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Customer story: Winning partnership for widespread broadband

Customer story: Winning partnership for widespread broadband

The Southern Ute Indian Tribe (SUIT) realized the need for extended broadband connectivity and were facing FTTH deployment challenges in regards of not making adverse impact on cultural and archaeological resources. Here’s the story of the collaboration between SUIT, Bonfire Engineering and Construction, and Hexatronic.

The digital divide

Internet access has become recognized as the fourth utility in addition to water, gas and electricity, because it impacts every part of our lives in our rapidly changing world – from work to school to home. With the introduction and accelerated advancement of technologies, having access to affordable, redundant and abundant broadband is quickly becoming the critical infrastructure of our time. However, there is a vast majority of homes and businesses in far-reaching rural areas that do not have any means to connect to the Internet. This is referred to the “digital divide.” The digital divide typically exists between those in cities and those in rural areas, including tribal lands.

Partnership as an ecosystem

At the onset of the COVID pandemic, the Southern Ute Indian Tribe (SUIT) realized that 86% of the Reservation’s 6,800 (tribal and non-tribal) homes and businesses across their 1,058 square miles located in Southwestern Colorado, did not have broadband connectivity due to non-existent infrastructure. As part of the Tribal Broadband Modernization Project, the Tribe researched partners to engineer and construct a multi-phase plan, that will deliver broadband to 95% of homes within 5 years. Bonfire Engineering and Construction (Denver, CO) was selected as the Tribe’s engineering and construction partner. Bonfire in turn, partnered with Hexatronic U.S. (Lexington, KY) to be their primary supplier of the fiber optic infrastructure needed to build the Tribe’s end-to-end Fiber to the Home (FTTH) solution.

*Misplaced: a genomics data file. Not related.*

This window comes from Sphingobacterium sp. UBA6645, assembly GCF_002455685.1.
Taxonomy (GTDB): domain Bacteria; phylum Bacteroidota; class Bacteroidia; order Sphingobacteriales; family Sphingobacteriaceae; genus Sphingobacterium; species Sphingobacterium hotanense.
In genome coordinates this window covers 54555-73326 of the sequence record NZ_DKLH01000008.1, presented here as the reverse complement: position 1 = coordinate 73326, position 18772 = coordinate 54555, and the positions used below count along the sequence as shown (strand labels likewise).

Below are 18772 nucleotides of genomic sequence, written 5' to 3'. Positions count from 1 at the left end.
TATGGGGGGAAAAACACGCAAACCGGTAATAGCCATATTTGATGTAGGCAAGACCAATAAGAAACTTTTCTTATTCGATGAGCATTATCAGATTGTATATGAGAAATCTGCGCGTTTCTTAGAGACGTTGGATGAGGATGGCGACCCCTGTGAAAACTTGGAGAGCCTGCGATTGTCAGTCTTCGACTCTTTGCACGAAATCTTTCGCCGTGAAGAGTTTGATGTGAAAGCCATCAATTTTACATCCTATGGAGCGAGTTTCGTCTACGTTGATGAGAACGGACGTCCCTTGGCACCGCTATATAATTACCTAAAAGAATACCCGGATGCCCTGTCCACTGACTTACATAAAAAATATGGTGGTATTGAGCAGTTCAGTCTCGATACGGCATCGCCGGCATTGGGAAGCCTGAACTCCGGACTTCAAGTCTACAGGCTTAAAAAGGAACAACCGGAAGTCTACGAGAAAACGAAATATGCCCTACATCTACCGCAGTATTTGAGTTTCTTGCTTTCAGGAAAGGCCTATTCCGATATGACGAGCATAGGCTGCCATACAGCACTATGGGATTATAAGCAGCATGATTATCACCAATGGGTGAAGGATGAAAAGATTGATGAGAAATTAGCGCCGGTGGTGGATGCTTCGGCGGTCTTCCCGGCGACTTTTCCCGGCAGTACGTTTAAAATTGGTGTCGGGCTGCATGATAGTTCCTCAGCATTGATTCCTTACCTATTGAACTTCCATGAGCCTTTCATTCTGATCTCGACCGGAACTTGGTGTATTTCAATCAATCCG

Together as an ecosystem, Bonfire and Hexatronic continue to engage tribal stakeholders to collaborate and communicate step-by-step to make sure that they will design and install the most cost-effective, reliable, and scalable system that will not only remove the digital divide but bring digital equity to current members and future generations. After presenting the plans to the SUIT stakeholders, the Tribe’s Southern Ute Shared Services (SUSS) and Bonfire recommended a system based on blown fiber technology from Hexatronic. This installation will take place in multiple phases through 2026 and will include securing national grants available for infrastructure upgrades.

Cooperative collaboration is key

For full story, find the whitepaper below, that focuses on the highly collaborative effort between tribal entries, Bonfire and Hexatronic, in the planning and designing of the multi-phase broadband project. This cooperative collaboration among all parties involved was key to assuring there would be no adverse impact to cultural and archaeological resources, while adhering to all the requirements from Federal, State, Country, and Local agencies. In the whitepaper it’s explained why a blown fiber system (vs. a traditional fiber optic system) from Hexatronic was selected – including cost and labor savings, simplified installation and maintenance, and also that it provides a migration path for future applications and connections.

Read full story

Stay tuned to find out more about the actual installation phases – from placing the above-ground communication towers to the intricate process boring of the land for the underground microduct system and installing fiber out to the businesses and homes.


Photo Credit: Lindsay J. Box


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